Jun 20

Farming with the Monster

  • Posted by Melissa

This post has sat in my drafts for a while.  It wasn’t so tough for me to write as it is to publish. I am generally very private about my medical issues, but someone reminded me that I am likely not alone in trying to run a farm, work, and live with a couple of monsters and that, perhaps, others could find inspiration.  I am all about inspiration. So, here goes.
When I was first diagnosed with MS 21 years ago, it took me a while to come to terms with the disease – to really understand that this wasn’t something I could fight.  I had to, instead, learn to live with it.  I came to call it “my monster.” Often it slept, but when it began to stir I knew I had to settle down so it would not wake up entirely. I’ve come a long way from that diagnosis.  I have primary progressive MS; the monster is in a cautious slumber.  I also have MDS as a result of prior treatment for the MS.  Both cause fatigue, among other symptoms.
I have been hospitalized over a week twice since I bought the farm.  Both times, I didn’t settle down, but pushed myself.  Things needed done. Period.  How else were they going to get done?  After the first summer, I knew I needed help and began advertising for workcampers.  It has absolutely made a world of difference – not just having help, but also that ever constant awareness that I could wake up tomorrow and not be able to walk, or to see, and I won’t be by myself.

Summer is here and it is the most frustrating season for me.  You see, MS and heat do not play well together at all.  One day in the heat can put me out for weeks. It is really hard to manage when so many things need to be done.  It is hard enough to manage when you don’t have a monster tossed into the mix.  It isn’t unusual, for example, to realize it is 9:30pm and I haven’t eaten anything because I’ve spent the day working fueled on caffeine and gatorade (truth).  I am also plagued with guilt when someone else is outside working and I’m not. One of the tough things about MS too is its invisibility. Most people don’t know when I am struggling, unless I have the hug.  The MS hug is like a constrictor wrapped around my chest.  Tightly.  I can hardly breathe or move.  I usually slip away inside and curl up on the couch in the fetal position until it passes, generally in about 20 minutes. While I have become an expert at hiding my disease, I can’t hide the discomfort of the hug in front of people.  Unfortunately, the medication that treats the hug also causes fatigue. So, I deal.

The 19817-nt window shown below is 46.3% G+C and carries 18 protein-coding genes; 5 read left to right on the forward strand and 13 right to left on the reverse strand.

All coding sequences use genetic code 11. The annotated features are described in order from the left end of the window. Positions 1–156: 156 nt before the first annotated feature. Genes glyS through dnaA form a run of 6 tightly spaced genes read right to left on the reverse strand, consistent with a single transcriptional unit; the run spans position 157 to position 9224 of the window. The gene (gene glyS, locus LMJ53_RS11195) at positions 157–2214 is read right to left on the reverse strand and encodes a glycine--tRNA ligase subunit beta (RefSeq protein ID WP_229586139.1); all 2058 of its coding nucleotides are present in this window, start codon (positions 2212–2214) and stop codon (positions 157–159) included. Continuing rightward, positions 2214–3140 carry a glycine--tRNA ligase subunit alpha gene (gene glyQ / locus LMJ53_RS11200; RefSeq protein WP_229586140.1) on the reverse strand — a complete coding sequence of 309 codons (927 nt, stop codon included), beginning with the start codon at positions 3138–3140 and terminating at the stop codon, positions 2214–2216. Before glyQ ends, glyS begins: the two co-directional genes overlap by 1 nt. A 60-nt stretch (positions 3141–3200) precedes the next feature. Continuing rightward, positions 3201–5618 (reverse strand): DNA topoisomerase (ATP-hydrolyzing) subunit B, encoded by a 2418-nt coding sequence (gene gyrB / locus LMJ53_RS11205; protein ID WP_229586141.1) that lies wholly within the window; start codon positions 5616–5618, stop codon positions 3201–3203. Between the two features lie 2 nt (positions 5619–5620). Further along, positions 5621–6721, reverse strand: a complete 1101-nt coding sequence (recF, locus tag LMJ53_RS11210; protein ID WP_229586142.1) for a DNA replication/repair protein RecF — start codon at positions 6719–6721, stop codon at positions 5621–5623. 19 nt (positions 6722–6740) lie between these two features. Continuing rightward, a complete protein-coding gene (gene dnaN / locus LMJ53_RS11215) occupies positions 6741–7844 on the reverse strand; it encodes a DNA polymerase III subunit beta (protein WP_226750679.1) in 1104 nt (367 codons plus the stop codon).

While MS impacts everyone differently, almost everyone suffers from fatigue. That fatigue is usually so hard for us to explain to folks without MS. It isn’t just tiredness, but a bone melting exhaustion. Imagine, I sometimes say, that you are walking along and all your insides begin to turn to jello; your brain gets foggy; and it feels as if someone gave you a strong dose of sleeping pills. That is pretty close.

When I do get tired, the muscle spasticity that is also common with MS causes debilitating pain in my legs. That fatigue has to be managed carefully.  I manage some with medication, but because it masks the fatigue, I still have to be careful.  When fatigue is pushed too far, the monster begins to stir. Fatigue, heat, and stress exacerbate MS. The damage caused from each exacerbation cannot be undone.

I also have numbness in most of my left hand (making milking difficult) and weakness throughout my left side. My feet always have the pins and needles you might experience after they fall asleep.  I have balance issues that are definitely compounded in heat. I am not at all graceful, not that I ever was.
MDS carries with it a myriad of symptoms – shortness of breath, fatigue, bruising, bone pain, and a seriously compromised immune system. I think my farm is magic though.  I have my hands all the time in all kind of ick. I touch newborn kids without gloves (a no-no even for the healthy due to brucellosis). I don’t get sick from the farm.  Magic.
Some days, I look at all the things that need to be done and I truly wonder how I will get there. One step at a time. My diseases are all about self-management and adaptation. I’m still working on that.
Though I get short of breath, I can lift 50lb feed bags all day when the weather is cool (ok, I am exaggerating, not all day!).  In the summer, I struggle with one. Today I did seven, but it took me an hour and breaks. I’m ok with that. Summer slows me down.
Even on my worst days, it is all worth it.

This is worth it.

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